• The thief’s backstab with two weapons was uber-powerful. This was roll 2d20 and take the higher number to-hit and double damage. The thief player complained about its silliness after the game and I had to agree, though in-game I was glad to just see bad guys getting dropped.
  • Max damage is done on natural twenties and… DX bonuses are added to ranged damage?! What the heck?! I guess the designers just can’t bear to have people feel bad when they don’t get an equivalent to the fighter’s strength bonus for every freaking roll in the game?!
  • We were rolling for initiative only when it mattered. It’d only be in cases were both combatants scored a hit, for example. I liked that the designers were trying to eliminate some useless rolls, but I still found it cumbersome and it seemed to break up the tempo of the combats. A DM friend of mine that was also playing disagreed with me on that. He likes individual initiative in general– probably because he started out on the Holmes edition. So meh.
  • It’s been said repeatedly, but new school rules eliminate the need for any kind of resource tracking. And by resource, I mean hit points and spell slots, not torches and rations. You have so many ways to get hit points back and so many things you can do with your spell slots that no individual decision has any consequence beyond the right now. Couple this with “xp for monster killing” and you end up with My Precious Encounter™. The combats are the end all be all of the game, the overarching adventure narrative ceases to be the point because the metagame takes over, and common sense strategies for play become stupidly silly when applied in this context. This may be fun for somebody somewhere… but this is not D&D.
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12 responses to “Stop, Drop, and Gnoll: My Encounter with D&D Next

  1. Jason Packer March 31, 2014 at 8:23 am

    Your homework is to acquire the last playtest package of D&D Next, and read through it yourself. I don’t insist that you run a game, but compare the rules to the experience you had, and see if the problem is that the rules really are that bad, or the more common and likely situation that no rule set survives five minutes in play with some DMs.

    • jeffro March 31, 2014 at 8:31 am

      Ah, there’s just too much other stuff to write about– for instance, I’m more concerned with wrapping my head around the implications of this session vis a vis adventure design. Besides, that playtest package is about to be voided, too, so a “fair” analysis is far from being worth the time it’d take to make it.

      • Jason Packer March 31, 2014 at 8:46 am

        You needn’t write about it at length, but for your own sanity, it might be nice to know the truth behind your discontent.

        [Jeffro: You don’t seem to understand that investigating this further would cost me SAN points that I can’t spare. I can have a short story or adventure draft for the same amount of effort.]

  2. Radpert March 31, 2014 at 11:52 am

    Thanks for playing and your reaction, Jeff. I was trying to tell you all not to worry about XP, but I’ve noted that my assurance sounded more like a threat. I want to convey a more accurate impression of DnDNext. Beginning with your second point, about half of DnDNext spells do damage even if you make your save. There is kind of an arms race where players of various martial concepts complain because all they get is multiple attacks & massive damage, but this nerdrage goes back to Fourth Edition D & D where more than just fighters are doing half damage on a miss. We did have a good laugh over that and the portrayal of damage as becoming increasingly winded as you narrowly escape getting hit! Getting a lot of people up to speed, I apparently failed to convey the difference between the cantrips, which are unlimited, and numbered-level spells, which do have a spells-per-day limit. There are caveats to that, but it is basically the same as what a lot of us did back in the day when we houseruled that you could cast any of your spells with any of your slots of that level.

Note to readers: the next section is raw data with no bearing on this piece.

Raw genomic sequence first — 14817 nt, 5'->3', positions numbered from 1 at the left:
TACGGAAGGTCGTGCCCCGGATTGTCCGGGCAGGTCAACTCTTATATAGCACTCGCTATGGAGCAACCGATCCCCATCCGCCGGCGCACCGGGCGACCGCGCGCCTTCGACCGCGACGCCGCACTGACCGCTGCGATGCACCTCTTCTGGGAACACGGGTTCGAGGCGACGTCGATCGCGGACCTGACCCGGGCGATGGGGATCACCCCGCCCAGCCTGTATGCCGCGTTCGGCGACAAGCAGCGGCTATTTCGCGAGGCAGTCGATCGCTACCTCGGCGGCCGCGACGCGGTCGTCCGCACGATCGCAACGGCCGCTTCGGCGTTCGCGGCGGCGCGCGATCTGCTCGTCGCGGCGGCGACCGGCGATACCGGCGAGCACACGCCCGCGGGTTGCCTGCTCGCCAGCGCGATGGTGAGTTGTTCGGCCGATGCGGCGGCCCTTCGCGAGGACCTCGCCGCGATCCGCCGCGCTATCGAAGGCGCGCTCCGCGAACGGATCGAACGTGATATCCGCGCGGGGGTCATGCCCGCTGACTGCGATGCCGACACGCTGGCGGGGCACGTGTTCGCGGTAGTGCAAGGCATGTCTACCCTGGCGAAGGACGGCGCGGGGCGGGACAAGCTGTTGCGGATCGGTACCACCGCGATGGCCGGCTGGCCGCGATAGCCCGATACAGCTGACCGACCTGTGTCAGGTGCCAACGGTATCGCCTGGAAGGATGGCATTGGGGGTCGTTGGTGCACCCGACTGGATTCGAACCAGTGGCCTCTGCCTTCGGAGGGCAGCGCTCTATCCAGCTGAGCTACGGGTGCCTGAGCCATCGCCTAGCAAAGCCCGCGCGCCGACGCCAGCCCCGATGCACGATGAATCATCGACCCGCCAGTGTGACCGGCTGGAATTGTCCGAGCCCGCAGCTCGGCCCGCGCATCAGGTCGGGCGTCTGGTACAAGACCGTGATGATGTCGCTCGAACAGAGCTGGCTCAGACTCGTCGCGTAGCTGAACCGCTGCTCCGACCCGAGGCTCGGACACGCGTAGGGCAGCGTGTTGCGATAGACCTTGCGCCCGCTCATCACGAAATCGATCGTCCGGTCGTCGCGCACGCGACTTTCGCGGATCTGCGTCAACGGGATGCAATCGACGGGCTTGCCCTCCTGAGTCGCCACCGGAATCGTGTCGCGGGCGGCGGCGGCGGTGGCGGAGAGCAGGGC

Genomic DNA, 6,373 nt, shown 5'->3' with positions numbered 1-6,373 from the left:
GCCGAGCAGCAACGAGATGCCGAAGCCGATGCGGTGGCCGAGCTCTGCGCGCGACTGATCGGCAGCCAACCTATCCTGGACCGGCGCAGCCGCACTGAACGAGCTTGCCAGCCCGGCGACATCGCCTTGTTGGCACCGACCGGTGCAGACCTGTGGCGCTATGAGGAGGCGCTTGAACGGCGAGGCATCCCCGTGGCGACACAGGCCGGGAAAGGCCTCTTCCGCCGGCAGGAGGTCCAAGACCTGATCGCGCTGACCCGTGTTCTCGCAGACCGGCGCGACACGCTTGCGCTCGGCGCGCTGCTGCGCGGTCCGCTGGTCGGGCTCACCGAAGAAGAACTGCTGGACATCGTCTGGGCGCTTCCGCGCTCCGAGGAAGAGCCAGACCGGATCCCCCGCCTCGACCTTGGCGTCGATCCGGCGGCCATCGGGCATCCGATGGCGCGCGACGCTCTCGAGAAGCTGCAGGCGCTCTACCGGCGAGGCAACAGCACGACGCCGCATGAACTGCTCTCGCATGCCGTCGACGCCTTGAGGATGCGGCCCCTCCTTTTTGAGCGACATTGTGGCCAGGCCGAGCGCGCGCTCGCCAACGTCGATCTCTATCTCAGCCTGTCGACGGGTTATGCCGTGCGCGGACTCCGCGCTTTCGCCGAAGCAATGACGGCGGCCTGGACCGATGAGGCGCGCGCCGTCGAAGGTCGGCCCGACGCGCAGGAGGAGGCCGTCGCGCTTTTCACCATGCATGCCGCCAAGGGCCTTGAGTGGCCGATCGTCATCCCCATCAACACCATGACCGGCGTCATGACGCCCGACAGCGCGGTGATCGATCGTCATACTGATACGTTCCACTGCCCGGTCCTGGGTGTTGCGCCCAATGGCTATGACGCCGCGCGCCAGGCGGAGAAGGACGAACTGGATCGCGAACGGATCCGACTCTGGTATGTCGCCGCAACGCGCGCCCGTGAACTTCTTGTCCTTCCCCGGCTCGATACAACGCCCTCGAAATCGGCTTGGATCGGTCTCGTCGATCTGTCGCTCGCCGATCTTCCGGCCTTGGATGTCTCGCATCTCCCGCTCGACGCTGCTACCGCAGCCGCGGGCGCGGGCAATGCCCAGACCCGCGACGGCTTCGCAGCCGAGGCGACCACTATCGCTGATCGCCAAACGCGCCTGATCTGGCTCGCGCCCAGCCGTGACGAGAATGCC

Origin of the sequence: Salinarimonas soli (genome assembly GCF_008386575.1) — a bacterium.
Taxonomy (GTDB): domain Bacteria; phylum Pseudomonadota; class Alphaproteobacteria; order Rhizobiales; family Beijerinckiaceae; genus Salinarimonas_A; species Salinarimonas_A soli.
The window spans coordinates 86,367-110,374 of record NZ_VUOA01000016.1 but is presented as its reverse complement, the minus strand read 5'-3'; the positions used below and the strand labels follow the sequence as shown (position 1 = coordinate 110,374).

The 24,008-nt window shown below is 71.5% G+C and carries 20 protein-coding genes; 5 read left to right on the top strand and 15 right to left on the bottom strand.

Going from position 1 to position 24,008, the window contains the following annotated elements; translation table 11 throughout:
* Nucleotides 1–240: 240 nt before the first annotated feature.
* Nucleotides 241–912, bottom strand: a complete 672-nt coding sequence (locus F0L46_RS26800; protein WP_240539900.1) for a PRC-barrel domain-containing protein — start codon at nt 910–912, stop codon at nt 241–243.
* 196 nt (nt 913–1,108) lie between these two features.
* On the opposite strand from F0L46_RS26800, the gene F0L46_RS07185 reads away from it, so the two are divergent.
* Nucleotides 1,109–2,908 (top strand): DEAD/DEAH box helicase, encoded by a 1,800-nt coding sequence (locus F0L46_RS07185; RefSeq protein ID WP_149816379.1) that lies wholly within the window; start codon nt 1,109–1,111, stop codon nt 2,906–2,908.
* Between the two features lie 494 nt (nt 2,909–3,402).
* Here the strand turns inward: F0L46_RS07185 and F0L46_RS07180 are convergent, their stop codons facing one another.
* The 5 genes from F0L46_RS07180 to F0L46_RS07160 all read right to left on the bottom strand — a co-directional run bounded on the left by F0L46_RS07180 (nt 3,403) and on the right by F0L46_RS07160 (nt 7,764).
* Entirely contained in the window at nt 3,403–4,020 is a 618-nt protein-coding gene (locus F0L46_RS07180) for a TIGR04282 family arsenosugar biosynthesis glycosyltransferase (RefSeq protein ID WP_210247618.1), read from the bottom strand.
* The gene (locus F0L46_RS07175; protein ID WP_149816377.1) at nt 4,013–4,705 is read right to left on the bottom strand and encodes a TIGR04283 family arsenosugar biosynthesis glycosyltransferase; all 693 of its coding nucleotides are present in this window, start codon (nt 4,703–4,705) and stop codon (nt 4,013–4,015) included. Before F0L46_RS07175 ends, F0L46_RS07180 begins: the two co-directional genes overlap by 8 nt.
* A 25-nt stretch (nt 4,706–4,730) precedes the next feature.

I was using DnDNext skills, but the mechanics of the rolls are my invention. People do need to hide & notice things occasionally, and I think it’ll go over better when I give them a character sheet with the skills on it! This is the third DnDNext campaign I’ve run, and I eventually couldn’t afford to print a new set of manuals every time they completely changed the playtest rules. I have been letting players use Castles & Crusades characters with DnDNext mechanics, resulting in cognitive dissonance like “rogues” having old-school double damage with new-school “advantage” on attack rolls. DnDNext is also exactly like Third and Fourth Editions in the everybody roll for your turn and do-I-get-an-opportunity-attack departments. I think there’s less decision paralysis my way, and I’ll take your perspective on initiative under consideration.

    • jeffro March 31, 2014 at 11:57 am

      On that initiative thing– I would just let the guy with the higher Dexterity go first… and give ties to the player. But that’s just me. Thanks for the game!

      Thanks also for not taking umbrage at my clinical evisceration of every nuance of your gamemastering! I’ve said it elsewhere, but this type of post is a dick move on my part by definition.

      • Radpert March 31, 2014 at 2:49 pm

        I’m only DMing ’cause I can’t find a D & D group to play anything but Fourth Edition with. I’m OK with powers that only recharge after a short nap, and targeting based on Charisma–Charisma?–but I spend more time reading my list of powers than listening to the DM, and the sameness of everything and wonky terminology get on my nerves. I love AD&D but running it is too complicated for little ol’ me, I was already signed up to evaluate the playtest, and now I’ve transitioned from reporting what I don’t like to knowing what I don’t like about it, so I can insert crap like my freeform but precise skill system.